Earlier this week, I began a series of blog posts focused on the software selection process. Tuesday, I provided you with articles that would get those of you started who plan to do it themselves (https://outonalims.com/2011/09/06/laboratory-informatics-software-selections-day-1/). Yesterday, I discussed some of what HAS changed in our industry (https://outonalims.com/2011/09/07/laboratory-informatics-software-selections-day-2/). Today’s post is an overview of the increasingly meaningless terminology currently used in our industry.

Unfortunately for those of you starting your product selection process, our industry is still in-flux regarding the terms we use for our products and they will doubtfully be standardized any time, soon. Here are some examples of terms, some of which are more traditional definitions than what we use in real-life:

  • LIMS – Laboratory Information Management System (basically, it manages samples and tests in the lab, but often includes stability management, water loop testing management, and other functions that relate to managing the process).
  • LIS – Laboratory Information System (not the same as LIMS; LIS manages testing for the patient end of healthcare and clinical testing).
  • ELN – Electronic Laboratory Notebook (traditionally, we think of it as something that takes the place of the paper laboratory notebook from the jottings one makes to managing the signatures; often includes a variety of extras, sometimes even the same features one might find in a LIMS; modern definitions have begun to stray from this definition).
  • LES – Laboratory Execution System (makes sure that the users of the system execute their testing in a particular manner; these systems tend to be used by quality control or research development people and are sometimes just called an ELN).

So, this is just a small number of the terms used to refer to various systems in our industry. Some people refer to exactly the same software product by different terms (LIMS, ELN, LES) depending who they are selling it to. Within the categories, various products are meant for various industries. For example, you cannot merely go buy a LIMS, you would have to know what type you want. If you run an environmental laboratory, you would not want to consider LIMS that are focused on the drug metabolism area, for example.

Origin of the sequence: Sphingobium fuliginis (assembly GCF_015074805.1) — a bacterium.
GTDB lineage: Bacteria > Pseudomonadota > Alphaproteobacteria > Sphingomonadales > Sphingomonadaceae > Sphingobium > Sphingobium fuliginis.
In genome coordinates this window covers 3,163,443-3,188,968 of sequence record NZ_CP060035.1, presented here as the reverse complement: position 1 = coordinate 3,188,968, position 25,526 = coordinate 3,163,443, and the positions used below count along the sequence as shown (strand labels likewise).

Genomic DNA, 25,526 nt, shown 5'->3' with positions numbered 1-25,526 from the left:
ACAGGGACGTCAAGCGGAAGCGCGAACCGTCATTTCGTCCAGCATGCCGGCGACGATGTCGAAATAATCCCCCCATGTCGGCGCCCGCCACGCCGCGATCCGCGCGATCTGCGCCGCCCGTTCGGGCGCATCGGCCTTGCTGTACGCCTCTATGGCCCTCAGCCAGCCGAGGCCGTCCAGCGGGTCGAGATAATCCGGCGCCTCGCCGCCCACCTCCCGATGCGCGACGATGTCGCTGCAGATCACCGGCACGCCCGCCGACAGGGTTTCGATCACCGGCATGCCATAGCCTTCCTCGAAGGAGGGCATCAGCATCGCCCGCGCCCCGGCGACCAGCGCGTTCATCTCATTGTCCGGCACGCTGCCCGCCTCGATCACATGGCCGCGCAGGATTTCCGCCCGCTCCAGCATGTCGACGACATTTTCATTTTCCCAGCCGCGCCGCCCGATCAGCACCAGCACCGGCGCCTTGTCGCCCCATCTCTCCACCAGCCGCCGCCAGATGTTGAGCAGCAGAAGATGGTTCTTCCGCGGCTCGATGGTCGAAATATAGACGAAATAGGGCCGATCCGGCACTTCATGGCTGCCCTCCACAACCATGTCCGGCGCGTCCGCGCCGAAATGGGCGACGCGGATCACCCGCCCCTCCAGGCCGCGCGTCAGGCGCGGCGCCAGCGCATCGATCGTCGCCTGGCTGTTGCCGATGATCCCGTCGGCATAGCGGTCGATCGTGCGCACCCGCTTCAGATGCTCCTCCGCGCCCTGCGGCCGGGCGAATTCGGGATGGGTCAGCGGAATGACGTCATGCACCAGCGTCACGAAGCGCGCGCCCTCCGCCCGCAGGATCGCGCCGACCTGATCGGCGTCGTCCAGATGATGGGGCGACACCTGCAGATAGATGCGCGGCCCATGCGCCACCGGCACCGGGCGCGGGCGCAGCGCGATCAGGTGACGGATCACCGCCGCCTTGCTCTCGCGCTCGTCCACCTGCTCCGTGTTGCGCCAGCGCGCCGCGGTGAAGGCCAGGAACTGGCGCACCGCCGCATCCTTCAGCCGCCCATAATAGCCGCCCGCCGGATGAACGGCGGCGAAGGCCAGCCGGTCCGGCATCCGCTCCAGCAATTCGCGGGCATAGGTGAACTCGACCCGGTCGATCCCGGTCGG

Thus, as I mentioned in yesterday’s blog posting, it is more important to know your requirements than to get caught-up in product terminology.

Gloria Metrick
GeoMetrick Enterprises

3 Thoughts to “Laboratory Informatics Software Selections: Day 3”

  1. There is an extensive discussion on terms and standardization of those terms. The title is: Do we need a new term to descibe systems that manage Laboratory Information?

    Here is the link to the discussion: http://lnkd.in/m4EQuJ

    This was a very lively and informative discussion on terms and the proposed standardization of those terms. There have been 110 comments so far by a number of experts in the industry.

    1. Call me crusty and cynical (and it’s probably the truth), but I have no confidence that we’ll do anything useful with it. We’ve had the same problems for the last 20 years, so what makes us think we’ll fix it, now? In addition, since we’re really in a state of flux probably worse than we’d been in past years, because we now literally have more terms and combinations of systems than when we only had LIMS and CDS, for example, it’s yet more of a moving target than ever before. On top of that, we do actually have standards for some of this out there. People don’t know about them nor do anything with them because they get obsolete so quickly.

      Some might say I’m being negative, here, but I actually just think it’s unrealistic to spend any time changing this, especially with as quickly as things change, these days. Thus, I’m putting all my efforts into pushing people harder on getting good requirements together. If they will do that, they won’t need to wait for our industry to get this straightened-out and, let’s face it — they have to do it, anyway. It goes back to yesterday’s tips that if you want your project to succeed then you have to do all the steps that it takes to make that happen, and developing your requirements is on that list.

  2. […] Yesterday, I mentioned some of the terms used in our industry and why they aren’t that useful (http://outonalims.wordpress.com/2011/09/08/laboratory-informatics-software-selections-day-3/). Today’s post talks about the places people get stuck when they do this, themselves, and […]

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